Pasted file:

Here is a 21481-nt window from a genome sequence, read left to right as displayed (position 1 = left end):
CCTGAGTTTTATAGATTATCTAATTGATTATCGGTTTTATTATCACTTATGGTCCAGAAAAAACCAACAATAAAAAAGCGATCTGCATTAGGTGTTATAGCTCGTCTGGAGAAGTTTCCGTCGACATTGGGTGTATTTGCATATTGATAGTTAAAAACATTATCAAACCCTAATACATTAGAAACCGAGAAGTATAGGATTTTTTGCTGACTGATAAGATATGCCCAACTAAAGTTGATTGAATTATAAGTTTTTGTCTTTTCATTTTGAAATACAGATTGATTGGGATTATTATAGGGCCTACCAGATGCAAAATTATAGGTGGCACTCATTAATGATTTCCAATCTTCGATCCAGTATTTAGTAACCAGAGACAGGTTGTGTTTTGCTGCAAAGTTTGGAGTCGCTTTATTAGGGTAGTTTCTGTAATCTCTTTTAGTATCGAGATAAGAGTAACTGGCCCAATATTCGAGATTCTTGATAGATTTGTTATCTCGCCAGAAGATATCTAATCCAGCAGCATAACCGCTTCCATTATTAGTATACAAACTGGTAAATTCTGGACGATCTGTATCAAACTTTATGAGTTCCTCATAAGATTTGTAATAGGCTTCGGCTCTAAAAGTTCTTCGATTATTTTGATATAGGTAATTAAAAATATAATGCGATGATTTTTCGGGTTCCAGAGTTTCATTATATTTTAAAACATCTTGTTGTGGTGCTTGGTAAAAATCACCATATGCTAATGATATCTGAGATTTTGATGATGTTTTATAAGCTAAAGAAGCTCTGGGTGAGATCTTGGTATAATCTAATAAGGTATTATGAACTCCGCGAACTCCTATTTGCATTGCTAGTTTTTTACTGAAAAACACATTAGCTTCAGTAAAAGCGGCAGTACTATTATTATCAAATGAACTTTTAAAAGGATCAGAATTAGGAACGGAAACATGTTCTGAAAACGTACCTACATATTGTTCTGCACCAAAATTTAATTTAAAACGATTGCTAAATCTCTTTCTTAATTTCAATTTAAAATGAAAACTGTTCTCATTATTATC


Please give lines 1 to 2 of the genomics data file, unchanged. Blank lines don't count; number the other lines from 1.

Here is a 21481-nt window from a genome sequence, read left to right as displayed (position 1 = left end):
CCTGAGTTTTATAGATTATCTAATTGATTATCGGTTTTATTATCACTTATGGTCCAGAAAAAACCAACAATAAAAAAGCGATCTGCATTAGGTGTTATAGCTCGTCTGGAGAAGTTTCCGTCGACATTGGGTGTATTTGCATATTGATAGTTAAAAACATTATCAAACCCTAATACATTAGAAACCGAGAAGTATAGGATTTTTTGCTGACTGATAAGATATGCCCAACTAAAGTTGATTGAATTATAAGTTTTTGTCTTTTCATTTTGAAATACAGATTGATTGGGATTATTATAGGGCCTACCAGATGCAAAATTATAGGTGGCACTCATTAATGATTTCCAATCTTCGATCCAGTATTTAGTAACCAGAGACAGGTTGTGTTTTGCTGCAAAGTTTGGAGTCGCTTTATTAGGGTAGTTTCTGTAATCTCTTTTAGTATCGAGATAAGAGTAACTGGCCCAATATTCGAGATTCTTGATAGATTTGTTATCTCGCCAGAAGATATCTAATCCAGCAGCATAACCGCTTCCATTATTAGTATACAAACTGGTAAATTCTGGACGATCTGTATCAAACTTTATGAGTTCCTCATAAGATTTGTAATAGGCTTCGGCTCTAAAAGTTCTTCGATTATTTTGATATAGGTAATTAAAAATATAATGCGATGATTTTTCGGGTTCCAGAGTTTCATTATATTTTAAAACATCTTGTTGTGGTGCTTGGTAAAAATCACCATATGCTAATGATATCTGAGATTTTGATGATGTTTTATAAGCTAAAGAAGCTCTGGGTGAGATCTTGGTATAATCTAATAAGGTATTATGAACTCCGCGAACTCCTATTTGCATTGCTAGTTTTTTACTGAAAAACACATTAGCTTCAGTAAAAGCGGCAGTACTATTATTATCAAATGAACTTTTAAAAGGATCAGAATTAGGAACGGAAACATGTTCTGAAAACGTACCTACATATTGTTCTGCACCAAAATTTAATTTAAAACGATTGCTAAATCTCTTTCTTAATTTCAATTTAAAATGAAAACTGTTCTCATTATTATC